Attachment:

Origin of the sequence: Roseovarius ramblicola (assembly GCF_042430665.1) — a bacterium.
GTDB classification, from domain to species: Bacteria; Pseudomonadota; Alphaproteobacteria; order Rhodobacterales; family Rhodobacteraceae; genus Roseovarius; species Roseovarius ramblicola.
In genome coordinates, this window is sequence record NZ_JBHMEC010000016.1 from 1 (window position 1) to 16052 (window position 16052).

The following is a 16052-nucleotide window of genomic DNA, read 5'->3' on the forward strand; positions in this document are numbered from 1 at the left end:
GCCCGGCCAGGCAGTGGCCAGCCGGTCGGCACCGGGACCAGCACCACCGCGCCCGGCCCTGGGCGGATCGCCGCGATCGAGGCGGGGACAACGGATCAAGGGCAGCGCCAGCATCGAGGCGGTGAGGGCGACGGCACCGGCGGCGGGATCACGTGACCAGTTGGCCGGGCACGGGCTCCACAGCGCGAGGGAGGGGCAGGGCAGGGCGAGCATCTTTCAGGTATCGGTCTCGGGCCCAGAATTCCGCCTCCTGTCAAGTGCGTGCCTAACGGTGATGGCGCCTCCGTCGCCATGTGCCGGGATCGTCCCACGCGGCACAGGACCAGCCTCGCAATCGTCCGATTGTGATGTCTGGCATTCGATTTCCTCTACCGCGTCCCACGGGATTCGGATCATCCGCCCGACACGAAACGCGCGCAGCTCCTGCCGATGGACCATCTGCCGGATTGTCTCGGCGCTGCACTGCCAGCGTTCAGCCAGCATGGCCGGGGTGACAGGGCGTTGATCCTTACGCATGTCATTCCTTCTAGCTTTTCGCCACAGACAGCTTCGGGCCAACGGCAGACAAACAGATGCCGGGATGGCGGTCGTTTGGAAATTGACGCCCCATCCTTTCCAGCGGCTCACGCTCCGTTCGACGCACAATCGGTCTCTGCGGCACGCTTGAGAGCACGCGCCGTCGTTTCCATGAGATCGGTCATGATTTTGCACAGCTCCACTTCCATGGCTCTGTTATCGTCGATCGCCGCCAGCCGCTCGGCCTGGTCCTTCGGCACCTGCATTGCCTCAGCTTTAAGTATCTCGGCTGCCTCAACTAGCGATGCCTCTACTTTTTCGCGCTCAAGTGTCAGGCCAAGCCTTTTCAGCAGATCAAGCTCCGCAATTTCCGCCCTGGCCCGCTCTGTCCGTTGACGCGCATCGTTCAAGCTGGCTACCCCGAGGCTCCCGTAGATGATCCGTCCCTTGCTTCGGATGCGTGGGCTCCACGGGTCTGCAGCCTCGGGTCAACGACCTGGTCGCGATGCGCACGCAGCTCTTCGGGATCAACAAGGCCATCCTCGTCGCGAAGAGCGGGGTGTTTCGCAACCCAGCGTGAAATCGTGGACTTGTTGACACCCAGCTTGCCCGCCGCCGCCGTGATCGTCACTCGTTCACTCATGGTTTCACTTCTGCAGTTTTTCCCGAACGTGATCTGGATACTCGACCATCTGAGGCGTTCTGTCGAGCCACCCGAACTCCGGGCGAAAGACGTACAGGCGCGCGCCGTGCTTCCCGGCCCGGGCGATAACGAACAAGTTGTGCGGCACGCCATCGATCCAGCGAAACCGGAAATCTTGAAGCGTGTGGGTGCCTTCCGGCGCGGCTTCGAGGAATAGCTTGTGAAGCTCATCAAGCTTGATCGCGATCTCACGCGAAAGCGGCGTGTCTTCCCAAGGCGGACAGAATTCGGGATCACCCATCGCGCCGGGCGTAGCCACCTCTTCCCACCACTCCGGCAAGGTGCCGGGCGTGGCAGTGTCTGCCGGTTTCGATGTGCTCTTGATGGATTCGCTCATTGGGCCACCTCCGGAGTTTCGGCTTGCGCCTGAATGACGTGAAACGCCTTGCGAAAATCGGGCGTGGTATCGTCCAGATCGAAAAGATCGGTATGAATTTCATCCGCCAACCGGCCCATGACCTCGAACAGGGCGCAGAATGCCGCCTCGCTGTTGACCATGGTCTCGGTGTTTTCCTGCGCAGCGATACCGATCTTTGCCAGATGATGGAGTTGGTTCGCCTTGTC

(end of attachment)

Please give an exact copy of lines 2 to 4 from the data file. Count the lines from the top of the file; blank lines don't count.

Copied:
GTDB classification, from domain to species: Bacteria; Pseudomonadota; Alphaproteobacteria; order Rhodobacterales; family Rhodobacteraceae; genus Roseovarius; species Roseovarius ramblicola.
In genome coordinates, this window is sequence record NZ_JBHMEC010000016.1 from 1 (window position 1) to 16052 (window position 16052).

The following is a 16052-nucleotide window of genomic DNA, read 5'->3' on the forward strand; positions in this document are numbered from 1 at the left end: